I have A LOT to say about this book, and you may not want to hear it because it's not a bunch of good things.  I had high hopes for this book (I mean, just look at that cover!!) and it just did not live up.

First off, the potential for this story is SO high.  I feel like every reader I know would start salivating over a Baby-sitters Club + Buffy + The Craft mash-up.  Just the idea of it makes me want to get up and do a dance.  And I so wish that I could say this book made me feel that way too, but it just didn't.

The Babysitters Coven is about Esme, who babysits for extra money and may or may not be discovering new powers.  It isn't until a new girl at school comes around that Esme learns what is truly going on-- she has telekinesis!!  And new girl can make fire.  It seems there's a complicated family history that connects the girls-- and they're about the find out that it's so much bigger than just them.  They're being tasked to save the world... and the kids!!

I don't even know where to start with this book, so I think I'll make a list for you:


  • Teen Talk.  It's the bane of my reading existence.  Do author's think that teens actually talk this way??  This book is so full of abbreviations (GTFO, AF, BRB, WTF, IDK...) and they happen during dialogue AND when the character is talking in her own head.  Who actually SAYS GTFO??  Texting-- fine.  But the way this was written it felt like the author was trying to be "cool" and it took me right out of the story.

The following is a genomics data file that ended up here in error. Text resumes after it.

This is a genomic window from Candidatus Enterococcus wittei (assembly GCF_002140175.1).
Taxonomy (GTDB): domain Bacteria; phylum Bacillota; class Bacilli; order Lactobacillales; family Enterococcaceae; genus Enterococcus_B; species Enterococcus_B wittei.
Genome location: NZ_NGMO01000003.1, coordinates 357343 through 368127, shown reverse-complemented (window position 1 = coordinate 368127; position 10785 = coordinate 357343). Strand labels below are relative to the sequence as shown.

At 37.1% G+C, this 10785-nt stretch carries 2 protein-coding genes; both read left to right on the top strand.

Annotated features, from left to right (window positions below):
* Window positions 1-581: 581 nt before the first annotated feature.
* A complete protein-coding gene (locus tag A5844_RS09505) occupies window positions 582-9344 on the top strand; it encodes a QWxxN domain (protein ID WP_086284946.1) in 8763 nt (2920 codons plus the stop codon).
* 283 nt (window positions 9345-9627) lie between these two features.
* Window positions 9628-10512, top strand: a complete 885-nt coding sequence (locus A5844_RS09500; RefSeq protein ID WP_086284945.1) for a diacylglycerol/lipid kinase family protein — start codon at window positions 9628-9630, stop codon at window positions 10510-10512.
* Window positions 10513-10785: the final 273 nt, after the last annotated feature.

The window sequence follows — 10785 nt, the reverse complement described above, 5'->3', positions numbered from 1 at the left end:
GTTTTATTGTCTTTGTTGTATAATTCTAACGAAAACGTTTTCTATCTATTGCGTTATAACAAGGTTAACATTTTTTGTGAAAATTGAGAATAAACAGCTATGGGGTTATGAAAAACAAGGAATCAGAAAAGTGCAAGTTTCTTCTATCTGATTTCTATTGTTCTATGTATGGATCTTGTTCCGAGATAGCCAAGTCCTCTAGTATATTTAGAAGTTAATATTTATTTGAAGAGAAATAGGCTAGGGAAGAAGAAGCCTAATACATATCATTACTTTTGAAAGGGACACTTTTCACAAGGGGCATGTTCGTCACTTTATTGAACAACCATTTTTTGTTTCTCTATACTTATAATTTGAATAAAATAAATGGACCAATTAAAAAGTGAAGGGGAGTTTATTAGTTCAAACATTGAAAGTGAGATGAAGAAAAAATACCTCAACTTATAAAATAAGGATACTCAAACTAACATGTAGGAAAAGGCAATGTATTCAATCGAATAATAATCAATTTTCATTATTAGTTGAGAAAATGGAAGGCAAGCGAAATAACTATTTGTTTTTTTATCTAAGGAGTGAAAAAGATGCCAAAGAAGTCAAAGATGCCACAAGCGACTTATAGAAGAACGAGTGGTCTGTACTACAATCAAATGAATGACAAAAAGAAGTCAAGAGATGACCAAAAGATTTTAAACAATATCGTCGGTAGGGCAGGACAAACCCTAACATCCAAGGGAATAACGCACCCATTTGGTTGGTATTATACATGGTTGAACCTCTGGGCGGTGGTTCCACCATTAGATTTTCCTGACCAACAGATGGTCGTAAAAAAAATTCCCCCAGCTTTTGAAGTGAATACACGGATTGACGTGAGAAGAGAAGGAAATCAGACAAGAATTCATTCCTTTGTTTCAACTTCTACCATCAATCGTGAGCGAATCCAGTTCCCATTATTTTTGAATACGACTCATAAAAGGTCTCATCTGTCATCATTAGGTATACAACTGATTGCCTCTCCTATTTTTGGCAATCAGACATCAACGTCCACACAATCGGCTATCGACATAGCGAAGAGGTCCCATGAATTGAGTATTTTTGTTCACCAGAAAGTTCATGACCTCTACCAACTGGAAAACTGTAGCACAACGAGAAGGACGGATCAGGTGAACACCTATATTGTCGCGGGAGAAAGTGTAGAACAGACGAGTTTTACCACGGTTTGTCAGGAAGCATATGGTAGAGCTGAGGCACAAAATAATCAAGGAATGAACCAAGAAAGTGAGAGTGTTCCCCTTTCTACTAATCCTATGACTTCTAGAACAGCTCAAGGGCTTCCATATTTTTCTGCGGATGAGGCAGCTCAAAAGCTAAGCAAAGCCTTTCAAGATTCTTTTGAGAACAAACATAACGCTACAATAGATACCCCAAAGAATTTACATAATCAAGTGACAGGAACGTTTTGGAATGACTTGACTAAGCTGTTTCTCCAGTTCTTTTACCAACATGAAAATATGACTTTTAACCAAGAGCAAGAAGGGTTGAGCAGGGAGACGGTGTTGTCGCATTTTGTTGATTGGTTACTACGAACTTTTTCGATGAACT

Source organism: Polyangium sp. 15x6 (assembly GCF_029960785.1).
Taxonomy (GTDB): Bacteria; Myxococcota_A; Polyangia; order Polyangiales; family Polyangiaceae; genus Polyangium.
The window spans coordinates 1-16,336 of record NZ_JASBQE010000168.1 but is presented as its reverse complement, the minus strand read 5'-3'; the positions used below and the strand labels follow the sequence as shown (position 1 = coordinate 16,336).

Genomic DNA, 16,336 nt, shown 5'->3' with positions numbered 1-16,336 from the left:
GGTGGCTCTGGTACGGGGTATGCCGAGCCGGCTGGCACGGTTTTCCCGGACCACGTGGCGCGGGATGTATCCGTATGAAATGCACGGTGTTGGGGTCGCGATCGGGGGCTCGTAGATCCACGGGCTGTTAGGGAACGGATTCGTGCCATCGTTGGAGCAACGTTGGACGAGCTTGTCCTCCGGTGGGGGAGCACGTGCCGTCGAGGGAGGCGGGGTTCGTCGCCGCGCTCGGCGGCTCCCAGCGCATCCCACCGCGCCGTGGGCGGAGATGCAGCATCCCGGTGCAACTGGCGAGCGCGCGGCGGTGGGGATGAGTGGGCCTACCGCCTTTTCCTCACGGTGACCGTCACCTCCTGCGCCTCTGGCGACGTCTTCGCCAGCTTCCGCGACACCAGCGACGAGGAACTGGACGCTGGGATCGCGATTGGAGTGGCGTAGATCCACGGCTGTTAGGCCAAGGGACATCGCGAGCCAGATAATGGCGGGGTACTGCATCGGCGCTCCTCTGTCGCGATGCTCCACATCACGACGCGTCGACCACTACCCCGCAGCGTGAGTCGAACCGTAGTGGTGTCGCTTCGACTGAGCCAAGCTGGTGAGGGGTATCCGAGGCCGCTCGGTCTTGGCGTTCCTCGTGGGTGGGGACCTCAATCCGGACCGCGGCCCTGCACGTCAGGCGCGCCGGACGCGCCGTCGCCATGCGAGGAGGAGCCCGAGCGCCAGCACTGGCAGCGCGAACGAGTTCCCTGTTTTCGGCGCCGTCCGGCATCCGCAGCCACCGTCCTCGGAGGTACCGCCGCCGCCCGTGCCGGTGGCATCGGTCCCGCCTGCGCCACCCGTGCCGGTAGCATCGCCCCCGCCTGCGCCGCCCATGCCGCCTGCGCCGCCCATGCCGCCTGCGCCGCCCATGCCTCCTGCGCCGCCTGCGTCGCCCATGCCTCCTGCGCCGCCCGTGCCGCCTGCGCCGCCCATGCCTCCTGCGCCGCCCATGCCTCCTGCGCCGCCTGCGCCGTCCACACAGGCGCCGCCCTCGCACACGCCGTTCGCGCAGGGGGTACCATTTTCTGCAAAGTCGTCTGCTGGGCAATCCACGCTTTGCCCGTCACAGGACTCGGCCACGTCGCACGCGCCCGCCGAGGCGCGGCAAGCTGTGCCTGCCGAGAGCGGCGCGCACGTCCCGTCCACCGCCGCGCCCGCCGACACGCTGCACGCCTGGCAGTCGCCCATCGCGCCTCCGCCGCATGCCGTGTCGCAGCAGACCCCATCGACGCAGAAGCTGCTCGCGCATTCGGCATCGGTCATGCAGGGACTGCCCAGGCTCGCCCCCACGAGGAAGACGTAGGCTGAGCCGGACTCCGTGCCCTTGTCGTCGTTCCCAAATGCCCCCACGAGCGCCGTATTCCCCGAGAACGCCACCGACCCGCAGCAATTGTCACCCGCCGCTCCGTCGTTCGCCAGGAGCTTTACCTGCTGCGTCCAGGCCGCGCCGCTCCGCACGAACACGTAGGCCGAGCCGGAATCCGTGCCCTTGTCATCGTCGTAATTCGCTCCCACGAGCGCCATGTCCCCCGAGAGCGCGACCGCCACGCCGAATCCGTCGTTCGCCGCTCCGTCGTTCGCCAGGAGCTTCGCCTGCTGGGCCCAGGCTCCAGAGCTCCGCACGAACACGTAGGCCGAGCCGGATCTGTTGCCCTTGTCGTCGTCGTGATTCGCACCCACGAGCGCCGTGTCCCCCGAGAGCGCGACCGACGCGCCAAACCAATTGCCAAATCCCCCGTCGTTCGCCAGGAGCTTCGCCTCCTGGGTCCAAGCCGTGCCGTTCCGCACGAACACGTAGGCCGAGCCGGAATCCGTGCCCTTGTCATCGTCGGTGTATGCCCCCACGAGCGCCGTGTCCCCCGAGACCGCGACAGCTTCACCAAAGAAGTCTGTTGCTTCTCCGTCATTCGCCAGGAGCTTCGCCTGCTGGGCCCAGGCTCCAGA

• The Outfits.  At first I really really liked this aspect.  After a while though, they got so costumey and over-the-top, that it started to feel like a gimmick rather than a fun part of the character's personality.  It was pretty unbelievable that Esme and her BFF Janis dressed this way everyday and none of the kids at school even batted an eye at it.  Sometimes they dressed low-key, but more often than not they were full on Halloween costuming it.  I tend to think someone who wants to design their own fashion line would have a specific aesthetic and style rather than to just dress up like other people all the time.
  • The 90's.  If you know me, you know I LIVE for the 90's.  BUT-- I kind of hate when I read a YA book and alllll the references are to the 80's and 90's movies and music.  It reeks of an older person trying to write younger people.  I don't think teens today are running around talking about all the stuff that I grew up loving.  Is there a 90's influence today? Hell yes!!  But I think teens have their own pop culture too.